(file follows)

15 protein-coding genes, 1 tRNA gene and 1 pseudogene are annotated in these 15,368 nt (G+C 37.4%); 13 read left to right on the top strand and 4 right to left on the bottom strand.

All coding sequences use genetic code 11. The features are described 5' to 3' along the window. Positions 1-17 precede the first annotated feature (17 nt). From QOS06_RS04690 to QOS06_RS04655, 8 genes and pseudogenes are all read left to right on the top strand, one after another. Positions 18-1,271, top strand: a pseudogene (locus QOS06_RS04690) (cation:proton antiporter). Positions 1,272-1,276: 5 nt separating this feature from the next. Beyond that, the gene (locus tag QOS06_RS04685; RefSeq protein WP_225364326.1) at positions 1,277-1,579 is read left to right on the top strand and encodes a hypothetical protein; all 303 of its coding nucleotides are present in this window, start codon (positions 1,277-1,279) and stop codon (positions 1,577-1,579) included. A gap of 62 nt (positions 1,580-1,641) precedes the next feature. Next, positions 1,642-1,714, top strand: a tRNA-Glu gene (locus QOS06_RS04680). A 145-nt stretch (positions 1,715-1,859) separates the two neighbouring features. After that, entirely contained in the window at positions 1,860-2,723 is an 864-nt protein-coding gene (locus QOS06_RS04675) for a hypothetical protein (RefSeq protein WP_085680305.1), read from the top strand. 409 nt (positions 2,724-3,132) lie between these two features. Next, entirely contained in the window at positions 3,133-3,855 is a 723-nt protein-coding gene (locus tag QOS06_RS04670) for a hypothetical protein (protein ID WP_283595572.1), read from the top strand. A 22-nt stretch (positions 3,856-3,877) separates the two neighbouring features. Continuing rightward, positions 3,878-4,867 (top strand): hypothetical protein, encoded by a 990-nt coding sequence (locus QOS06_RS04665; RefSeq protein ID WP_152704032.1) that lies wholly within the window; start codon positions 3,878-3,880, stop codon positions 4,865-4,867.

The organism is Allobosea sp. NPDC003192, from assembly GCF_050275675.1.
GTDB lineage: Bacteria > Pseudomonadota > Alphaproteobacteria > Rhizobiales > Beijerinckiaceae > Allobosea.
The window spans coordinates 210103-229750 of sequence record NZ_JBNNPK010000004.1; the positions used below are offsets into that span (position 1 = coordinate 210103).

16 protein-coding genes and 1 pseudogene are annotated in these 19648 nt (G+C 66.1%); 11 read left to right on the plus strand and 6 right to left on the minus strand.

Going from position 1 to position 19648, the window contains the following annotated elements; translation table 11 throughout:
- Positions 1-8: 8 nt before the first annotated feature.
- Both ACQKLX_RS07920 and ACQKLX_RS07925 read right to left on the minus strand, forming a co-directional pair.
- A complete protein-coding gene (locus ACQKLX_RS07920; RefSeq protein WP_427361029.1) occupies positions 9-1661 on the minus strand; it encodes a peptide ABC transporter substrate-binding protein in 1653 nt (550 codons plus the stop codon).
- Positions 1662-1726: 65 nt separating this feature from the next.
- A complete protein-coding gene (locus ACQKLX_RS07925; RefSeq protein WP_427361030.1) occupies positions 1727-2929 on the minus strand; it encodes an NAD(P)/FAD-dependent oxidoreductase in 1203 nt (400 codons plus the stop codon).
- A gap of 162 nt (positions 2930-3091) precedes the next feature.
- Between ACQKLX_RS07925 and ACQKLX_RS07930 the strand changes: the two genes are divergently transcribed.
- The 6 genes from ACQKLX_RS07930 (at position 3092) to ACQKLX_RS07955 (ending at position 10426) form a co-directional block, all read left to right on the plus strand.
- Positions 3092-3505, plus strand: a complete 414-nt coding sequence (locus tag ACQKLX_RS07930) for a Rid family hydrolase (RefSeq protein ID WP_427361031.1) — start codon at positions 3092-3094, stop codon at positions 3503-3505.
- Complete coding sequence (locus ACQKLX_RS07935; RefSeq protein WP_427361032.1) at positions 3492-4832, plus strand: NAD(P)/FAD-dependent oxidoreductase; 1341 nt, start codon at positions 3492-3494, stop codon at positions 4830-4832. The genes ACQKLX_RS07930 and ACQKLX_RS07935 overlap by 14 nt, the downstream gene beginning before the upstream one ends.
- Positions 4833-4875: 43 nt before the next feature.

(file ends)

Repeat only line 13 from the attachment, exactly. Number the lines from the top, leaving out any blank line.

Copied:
- A gap of 162 nt (positions 2930-3091) precedes the next feature.